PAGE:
WSU Liberal Arts Honors Alumnus, Faculty and Students

PULLMAN, Wash. — The College of Liberal Arts at Washington State University will present its annual achievement awards for faculty, alumni and students at the college commencement ceremony on Saturday, May 10.
The Distinguished Achievement Award for Alumni will be presented to William Marler, managing partner in the law firm of Kargianis Watkins Marler of Seattle. Marler graduated from WSU in 1982 with degrees in political science, English and economics. He earned his law degree from the University of Puget Sound Law School and is one of the leading liability trial lawyers in the Northwest.
Two Honors Program graduates, Miguel Angel Landa and Noah Coy Barfield, were selected to receive the college’s Distinguished Achievement Awards for Students.
A 1990 Quincy High School graduate, Landa is a Spanish major who taught in the Spanish program for five semesters. Last year he attended the Instituto Tecnologico Estudantile Superiores de Occidente in Guadalajara. As a member of the Mujeres Unidas Council, he helped to organize the Semana de la Raza and represented WSU at two regional MEChA conferences. Landa also earned minors in psychology and Latin American history.
Barfield earned a degree in English and a secondary teacher’s certificate. A graduate of Burkburnett High School in Burkburnett, Texas, Barfield completed his student teaching requirement at Spokane where his parents currently reside. He founded a Spanish Conversation Club and a theater group for adolescents. Barfield has won numerous scholarships and awards including those from Golden Key Honor Society, Phi Sigma Iota-Foreign Language Honor Society, Mortar Board and the Phi Kappa Phi Honor Society.
Professor of anthropology William D. Lipe will receive the Distinguished Achievement Award for Faculty. Lipe is one of the founders of conservation archaeology and helped establish the Crow Canyon Archeological Center in Colorado. Last month, Lipe stepped down as president of the Society for American Archaeology, the largest national organization in the field, where he was a leader in developing improved relationships with Native Americans and promoting greater public knowledge about archeology.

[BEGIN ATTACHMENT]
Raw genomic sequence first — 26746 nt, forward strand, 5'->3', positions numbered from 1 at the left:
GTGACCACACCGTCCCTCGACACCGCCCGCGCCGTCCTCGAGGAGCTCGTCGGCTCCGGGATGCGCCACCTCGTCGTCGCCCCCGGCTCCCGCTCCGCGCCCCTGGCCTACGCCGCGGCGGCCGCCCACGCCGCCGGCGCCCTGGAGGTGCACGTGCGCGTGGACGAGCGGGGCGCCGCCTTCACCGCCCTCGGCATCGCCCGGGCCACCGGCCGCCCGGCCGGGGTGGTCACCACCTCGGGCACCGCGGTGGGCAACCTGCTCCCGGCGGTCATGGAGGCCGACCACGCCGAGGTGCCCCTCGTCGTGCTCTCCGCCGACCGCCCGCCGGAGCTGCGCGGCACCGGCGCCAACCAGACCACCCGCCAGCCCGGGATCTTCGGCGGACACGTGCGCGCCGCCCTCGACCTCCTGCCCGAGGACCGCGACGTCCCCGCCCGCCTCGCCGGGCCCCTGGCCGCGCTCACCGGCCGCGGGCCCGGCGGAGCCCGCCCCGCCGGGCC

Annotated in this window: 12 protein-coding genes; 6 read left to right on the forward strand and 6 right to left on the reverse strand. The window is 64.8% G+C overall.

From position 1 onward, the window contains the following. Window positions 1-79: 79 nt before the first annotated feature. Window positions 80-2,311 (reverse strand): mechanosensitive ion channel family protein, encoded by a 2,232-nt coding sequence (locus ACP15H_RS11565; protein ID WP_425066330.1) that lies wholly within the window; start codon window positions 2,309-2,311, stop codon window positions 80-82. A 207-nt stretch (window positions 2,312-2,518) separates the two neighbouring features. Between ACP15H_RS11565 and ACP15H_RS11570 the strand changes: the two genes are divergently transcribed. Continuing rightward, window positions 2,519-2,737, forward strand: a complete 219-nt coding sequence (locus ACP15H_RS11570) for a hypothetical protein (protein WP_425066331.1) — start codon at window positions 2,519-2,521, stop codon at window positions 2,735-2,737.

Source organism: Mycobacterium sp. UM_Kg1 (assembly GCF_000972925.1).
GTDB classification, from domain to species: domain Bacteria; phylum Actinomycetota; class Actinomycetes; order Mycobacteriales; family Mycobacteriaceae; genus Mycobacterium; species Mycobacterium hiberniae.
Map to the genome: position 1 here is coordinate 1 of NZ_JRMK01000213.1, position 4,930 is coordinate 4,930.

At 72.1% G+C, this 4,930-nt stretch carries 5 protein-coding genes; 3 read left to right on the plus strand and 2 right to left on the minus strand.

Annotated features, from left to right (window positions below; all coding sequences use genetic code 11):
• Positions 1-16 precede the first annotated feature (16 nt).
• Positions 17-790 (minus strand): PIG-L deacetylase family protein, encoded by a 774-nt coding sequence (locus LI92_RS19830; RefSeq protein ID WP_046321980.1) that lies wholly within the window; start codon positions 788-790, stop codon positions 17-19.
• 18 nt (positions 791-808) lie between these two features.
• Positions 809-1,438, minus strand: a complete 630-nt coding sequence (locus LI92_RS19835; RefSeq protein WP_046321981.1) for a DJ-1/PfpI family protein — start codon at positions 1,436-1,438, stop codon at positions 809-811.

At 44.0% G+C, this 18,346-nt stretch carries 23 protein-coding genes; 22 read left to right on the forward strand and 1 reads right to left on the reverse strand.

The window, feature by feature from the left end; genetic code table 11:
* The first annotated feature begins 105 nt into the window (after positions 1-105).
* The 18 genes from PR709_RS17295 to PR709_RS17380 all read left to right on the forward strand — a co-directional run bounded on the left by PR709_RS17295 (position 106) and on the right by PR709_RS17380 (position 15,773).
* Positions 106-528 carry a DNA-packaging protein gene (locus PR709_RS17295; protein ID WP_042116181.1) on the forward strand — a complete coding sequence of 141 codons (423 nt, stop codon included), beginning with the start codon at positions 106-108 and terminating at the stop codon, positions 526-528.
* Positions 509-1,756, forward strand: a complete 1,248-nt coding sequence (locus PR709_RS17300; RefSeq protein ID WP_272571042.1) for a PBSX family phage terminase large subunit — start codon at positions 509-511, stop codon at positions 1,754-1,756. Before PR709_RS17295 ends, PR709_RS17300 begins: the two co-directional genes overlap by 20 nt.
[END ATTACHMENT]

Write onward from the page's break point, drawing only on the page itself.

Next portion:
Excellent instruction in the College of Liberal Arts is recognized annually through the William F. Mullen Excellence in Teaching Award. The 1997 recipient, John Ehrstine, an authority on British Romantic literature, is known as a gifted teacher and devoted adviser and mentor. He has received awards from the Honors Program for excellent teaching and from the Golden Key Honor Society, which named him Academic Adviser of the Year in 1995.
The College of Liberal Arts also will recognize outstanding staff members. Marynella Zamora, the undergraduate secretary in the Department of English, and Ruth Self, assistant to the director of the Division of Governmental Studies and Services in the Department of Political Science, were selected for these awards.
Zamora handles record keeping for all 350 English majors as well as various other recording duties. She is known for her high ethical standards in working with students and faculty and her approachability as an adviser and recruiter.
DGSS faculty, students and the municipal, county, state and federal agencies with which they work all depend on Self’s skills and knowledge. During her tenure in the office, the flow of projects has increased markedly, largely owing to her management and efforts to keep up with technological changes.